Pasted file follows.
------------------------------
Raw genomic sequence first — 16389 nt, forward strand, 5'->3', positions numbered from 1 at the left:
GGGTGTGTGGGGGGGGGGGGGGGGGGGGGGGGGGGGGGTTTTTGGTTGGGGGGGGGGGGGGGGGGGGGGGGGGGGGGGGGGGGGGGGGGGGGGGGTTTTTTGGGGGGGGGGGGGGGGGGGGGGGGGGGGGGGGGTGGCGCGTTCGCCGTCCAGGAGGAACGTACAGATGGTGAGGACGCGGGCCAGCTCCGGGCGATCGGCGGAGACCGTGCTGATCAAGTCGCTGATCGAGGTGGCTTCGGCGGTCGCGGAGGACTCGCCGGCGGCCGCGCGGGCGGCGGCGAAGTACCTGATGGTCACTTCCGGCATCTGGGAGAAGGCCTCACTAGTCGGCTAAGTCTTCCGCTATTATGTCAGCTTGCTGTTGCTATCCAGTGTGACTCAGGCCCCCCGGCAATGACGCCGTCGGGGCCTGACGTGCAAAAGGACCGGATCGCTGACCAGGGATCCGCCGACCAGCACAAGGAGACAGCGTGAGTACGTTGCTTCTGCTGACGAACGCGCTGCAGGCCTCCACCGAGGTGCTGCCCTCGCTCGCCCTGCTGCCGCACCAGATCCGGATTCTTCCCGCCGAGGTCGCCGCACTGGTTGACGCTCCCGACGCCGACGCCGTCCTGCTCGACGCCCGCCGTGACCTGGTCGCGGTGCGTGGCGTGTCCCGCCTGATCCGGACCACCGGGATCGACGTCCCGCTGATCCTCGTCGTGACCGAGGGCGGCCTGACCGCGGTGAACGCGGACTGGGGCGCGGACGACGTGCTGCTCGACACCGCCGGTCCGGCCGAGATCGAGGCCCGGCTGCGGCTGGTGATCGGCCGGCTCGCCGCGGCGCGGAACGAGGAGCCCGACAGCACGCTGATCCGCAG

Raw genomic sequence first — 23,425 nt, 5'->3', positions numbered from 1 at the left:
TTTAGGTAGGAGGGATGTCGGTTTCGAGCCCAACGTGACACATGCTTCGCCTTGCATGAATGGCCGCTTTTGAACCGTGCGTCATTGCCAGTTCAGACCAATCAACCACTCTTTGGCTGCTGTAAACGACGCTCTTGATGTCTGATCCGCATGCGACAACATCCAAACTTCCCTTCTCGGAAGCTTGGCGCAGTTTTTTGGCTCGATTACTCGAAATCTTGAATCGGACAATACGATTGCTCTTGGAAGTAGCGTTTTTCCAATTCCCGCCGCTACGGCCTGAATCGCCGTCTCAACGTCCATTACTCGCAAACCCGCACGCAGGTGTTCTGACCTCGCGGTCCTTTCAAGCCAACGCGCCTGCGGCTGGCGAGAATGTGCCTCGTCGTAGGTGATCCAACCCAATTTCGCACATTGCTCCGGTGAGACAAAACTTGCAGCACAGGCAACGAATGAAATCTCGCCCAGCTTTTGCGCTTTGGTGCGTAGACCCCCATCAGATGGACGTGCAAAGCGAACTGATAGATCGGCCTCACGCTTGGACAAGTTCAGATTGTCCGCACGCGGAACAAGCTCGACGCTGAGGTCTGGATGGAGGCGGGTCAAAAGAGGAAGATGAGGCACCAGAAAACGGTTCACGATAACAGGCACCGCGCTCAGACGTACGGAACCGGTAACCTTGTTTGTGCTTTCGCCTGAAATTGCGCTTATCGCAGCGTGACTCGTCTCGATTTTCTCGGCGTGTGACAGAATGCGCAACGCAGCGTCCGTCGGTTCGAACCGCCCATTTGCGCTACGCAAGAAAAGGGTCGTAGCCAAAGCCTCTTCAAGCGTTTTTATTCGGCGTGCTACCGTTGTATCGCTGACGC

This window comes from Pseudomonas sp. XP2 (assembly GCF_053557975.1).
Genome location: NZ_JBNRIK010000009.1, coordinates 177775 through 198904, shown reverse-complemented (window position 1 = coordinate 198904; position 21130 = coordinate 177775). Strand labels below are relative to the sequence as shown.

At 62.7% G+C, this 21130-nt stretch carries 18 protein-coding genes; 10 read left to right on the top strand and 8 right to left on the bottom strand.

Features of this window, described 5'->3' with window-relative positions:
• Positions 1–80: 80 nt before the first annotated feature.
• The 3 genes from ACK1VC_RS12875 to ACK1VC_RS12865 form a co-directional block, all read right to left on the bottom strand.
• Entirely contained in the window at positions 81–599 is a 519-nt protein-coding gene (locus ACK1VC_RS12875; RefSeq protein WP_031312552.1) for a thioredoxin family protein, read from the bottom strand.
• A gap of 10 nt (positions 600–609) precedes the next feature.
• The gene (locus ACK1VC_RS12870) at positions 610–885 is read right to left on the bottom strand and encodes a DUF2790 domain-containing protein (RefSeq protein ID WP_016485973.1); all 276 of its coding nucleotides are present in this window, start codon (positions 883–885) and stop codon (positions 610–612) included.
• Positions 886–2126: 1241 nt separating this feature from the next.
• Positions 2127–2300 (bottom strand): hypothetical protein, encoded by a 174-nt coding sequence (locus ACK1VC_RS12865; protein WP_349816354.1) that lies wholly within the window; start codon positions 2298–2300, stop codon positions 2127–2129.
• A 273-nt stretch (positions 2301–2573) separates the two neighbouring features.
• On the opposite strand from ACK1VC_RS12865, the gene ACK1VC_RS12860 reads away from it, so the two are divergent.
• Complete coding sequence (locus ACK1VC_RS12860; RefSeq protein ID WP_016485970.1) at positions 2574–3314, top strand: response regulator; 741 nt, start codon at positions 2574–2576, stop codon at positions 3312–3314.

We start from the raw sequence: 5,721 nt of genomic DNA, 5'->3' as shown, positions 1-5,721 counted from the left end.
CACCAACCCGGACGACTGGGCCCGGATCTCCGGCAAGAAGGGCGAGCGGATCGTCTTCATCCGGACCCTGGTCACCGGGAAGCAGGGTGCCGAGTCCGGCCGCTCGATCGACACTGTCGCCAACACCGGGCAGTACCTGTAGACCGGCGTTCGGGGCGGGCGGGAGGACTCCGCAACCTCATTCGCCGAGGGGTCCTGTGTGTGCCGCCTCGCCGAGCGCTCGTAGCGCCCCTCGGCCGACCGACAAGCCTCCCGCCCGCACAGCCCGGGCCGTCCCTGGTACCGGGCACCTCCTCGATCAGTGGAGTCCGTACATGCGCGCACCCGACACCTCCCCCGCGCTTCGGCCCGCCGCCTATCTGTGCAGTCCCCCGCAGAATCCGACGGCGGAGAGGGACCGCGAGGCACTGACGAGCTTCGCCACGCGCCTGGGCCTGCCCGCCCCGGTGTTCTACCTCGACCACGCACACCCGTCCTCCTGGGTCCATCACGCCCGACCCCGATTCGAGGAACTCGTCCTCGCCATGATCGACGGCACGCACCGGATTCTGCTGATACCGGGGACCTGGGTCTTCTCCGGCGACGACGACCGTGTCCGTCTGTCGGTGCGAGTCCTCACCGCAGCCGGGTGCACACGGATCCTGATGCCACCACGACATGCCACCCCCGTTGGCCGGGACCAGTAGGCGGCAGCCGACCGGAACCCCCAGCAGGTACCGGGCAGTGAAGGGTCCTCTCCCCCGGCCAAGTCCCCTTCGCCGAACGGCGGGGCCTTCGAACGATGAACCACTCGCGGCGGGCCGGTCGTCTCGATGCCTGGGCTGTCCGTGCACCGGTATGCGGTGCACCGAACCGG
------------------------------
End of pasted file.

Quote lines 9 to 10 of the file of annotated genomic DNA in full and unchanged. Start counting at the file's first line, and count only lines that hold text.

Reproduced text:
• Positions 1–80: 80 nt before the first annotated feature.
• The 3 genes from ACK1VC_RS12875 to ACK1VC_RS12865 form a co-directional block, all read right to left on the bottom strand.